Failed online agent investigated for breach of consumer protection rules

The CAA will continue to investigate an alleged breach of Atol rules after online retailer Express Bookers ceased trading this morning due to insolvency.

The authority was looking into the activities of Travel Experts, the parent company of Express Bookers, when it collapsed having been alerted about the Isle of Man-based firm.

A CAA spokesman confirmed the company was previously an Atol holder but that it did not have a current licence when it failed.

“We will still be looking into it to see if there was any breach of the regulations and if they were selling holidays in a way that they should not have done,” he said.

The firm, which specialised in cheap summer packages to over 100 destinations in 26 countries, was a member of Abta.

Although the website displayed at Atol logo, no mention of this protection was included in its ‘about us’ section. All it stated was: “ are ABTA bonded for your financial protection.”

On its site the company claimed: “With our huge range of contacts in the travel industry with airlines, hotels, accommodation suppliers and transfer companies we have managed to negotiate some fantastic deals which we pass on to you.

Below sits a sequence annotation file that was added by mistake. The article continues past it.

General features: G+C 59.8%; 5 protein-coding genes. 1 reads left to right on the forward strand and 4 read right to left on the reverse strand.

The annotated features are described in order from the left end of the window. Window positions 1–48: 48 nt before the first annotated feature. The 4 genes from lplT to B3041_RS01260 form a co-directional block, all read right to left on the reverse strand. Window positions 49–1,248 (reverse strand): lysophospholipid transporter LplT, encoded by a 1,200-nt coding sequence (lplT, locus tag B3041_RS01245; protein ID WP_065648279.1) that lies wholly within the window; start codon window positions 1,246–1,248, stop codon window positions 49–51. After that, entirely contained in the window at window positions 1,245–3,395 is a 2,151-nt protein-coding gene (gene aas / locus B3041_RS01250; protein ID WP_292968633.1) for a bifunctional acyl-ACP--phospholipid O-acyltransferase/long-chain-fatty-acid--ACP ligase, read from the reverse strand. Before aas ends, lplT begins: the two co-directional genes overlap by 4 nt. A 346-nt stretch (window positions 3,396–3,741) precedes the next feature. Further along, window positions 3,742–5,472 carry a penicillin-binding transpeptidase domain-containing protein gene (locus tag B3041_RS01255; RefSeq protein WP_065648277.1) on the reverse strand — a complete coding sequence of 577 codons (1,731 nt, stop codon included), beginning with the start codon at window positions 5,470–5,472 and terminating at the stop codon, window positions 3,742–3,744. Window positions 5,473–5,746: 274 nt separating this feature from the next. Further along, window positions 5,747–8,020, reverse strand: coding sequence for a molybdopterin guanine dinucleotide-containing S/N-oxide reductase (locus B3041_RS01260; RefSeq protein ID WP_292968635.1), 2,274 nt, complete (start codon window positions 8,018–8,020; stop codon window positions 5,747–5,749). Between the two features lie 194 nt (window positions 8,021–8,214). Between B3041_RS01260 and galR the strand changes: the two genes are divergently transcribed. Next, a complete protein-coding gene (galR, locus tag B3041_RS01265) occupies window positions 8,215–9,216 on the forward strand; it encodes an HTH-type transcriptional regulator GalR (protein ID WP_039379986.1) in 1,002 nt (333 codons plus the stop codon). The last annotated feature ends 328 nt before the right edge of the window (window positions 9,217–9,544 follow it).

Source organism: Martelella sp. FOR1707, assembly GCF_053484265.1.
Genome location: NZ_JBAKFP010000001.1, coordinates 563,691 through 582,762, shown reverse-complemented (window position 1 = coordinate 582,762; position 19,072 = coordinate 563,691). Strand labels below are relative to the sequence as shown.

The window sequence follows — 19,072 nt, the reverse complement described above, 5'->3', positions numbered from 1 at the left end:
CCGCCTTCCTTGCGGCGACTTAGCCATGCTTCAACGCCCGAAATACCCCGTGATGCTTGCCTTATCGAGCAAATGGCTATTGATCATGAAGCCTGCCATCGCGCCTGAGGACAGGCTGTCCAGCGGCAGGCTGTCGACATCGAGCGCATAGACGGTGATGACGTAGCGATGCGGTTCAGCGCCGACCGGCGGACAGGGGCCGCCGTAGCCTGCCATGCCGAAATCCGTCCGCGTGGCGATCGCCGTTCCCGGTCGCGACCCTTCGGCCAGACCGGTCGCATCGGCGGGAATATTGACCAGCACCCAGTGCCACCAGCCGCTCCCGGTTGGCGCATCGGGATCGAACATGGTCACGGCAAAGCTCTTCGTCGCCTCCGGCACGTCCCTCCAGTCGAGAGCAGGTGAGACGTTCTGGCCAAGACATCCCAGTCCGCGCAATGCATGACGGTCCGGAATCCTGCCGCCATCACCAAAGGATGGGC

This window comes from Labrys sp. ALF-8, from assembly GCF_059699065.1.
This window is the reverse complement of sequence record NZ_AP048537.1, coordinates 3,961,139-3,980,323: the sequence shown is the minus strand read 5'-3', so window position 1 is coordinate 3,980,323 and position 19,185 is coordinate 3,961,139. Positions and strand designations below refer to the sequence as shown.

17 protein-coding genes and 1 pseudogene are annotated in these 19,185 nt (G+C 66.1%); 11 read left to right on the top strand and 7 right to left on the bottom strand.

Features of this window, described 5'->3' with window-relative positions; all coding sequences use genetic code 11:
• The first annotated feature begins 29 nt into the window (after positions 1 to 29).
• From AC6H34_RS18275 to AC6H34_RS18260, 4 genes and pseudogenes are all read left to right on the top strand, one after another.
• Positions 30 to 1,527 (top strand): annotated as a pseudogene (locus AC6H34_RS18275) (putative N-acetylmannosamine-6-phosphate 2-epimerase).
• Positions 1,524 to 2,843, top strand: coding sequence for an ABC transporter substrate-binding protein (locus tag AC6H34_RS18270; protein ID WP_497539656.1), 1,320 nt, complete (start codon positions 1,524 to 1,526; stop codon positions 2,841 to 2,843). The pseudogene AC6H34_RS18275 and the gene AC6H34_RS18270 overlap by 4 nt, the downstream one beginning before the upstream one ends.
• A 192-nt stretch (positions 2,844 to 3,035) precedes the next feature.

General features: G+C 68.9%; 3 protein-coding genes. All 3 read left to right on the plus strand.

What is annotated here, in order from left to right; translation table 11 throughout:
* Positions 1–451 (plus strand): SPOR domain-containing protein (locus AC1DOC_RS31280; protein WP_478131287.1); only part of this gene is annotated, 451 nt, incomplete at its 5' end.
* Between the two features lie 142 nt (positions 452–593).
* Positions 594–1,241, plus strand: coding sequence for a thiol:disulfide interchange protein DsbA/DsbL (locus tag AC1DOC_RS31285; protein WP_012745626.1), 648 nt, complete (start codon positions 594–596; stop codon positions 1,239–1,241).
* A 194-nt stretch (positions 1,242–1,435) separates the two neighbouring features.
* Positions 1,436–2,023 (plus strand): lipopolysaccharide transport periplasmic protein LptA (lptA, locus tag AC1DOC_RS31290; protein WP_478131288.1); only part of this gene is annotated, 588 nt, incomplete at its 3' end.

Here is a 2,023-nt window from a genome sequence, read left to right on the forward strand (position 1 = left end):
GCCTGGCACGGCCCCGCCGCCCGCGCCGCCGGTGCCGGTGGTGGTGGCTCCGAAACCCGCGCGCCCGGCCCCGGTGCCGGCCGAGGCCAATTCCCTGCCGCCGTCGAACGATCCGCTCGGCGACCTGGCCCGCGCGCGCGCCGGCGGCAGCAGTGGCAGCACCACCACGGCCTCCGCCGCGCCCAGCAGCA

“So we keep prices low, giving you huge savings, leaving you with more money to spend on holiday. Our business plan is simple, to offer you exactly the same flights, hotels and transfers available but for less, so you can create you very own perfect holiday cheaper, with the same quality and service you would expect.”

A statement from Abta said: “Customers due to travel should have their airline tickets and if so will be able to use them.

“If they have accommodation booked they will need to rebook and contact Abta’s claims handling partner on 01243 218 412 who will help to arrange a refund.

“Customers whose cards were debited twice for the same booking who have not already received a refund from the company should contact their bank or credit card company as the second transaction will be treated as an unauthorised debit.”

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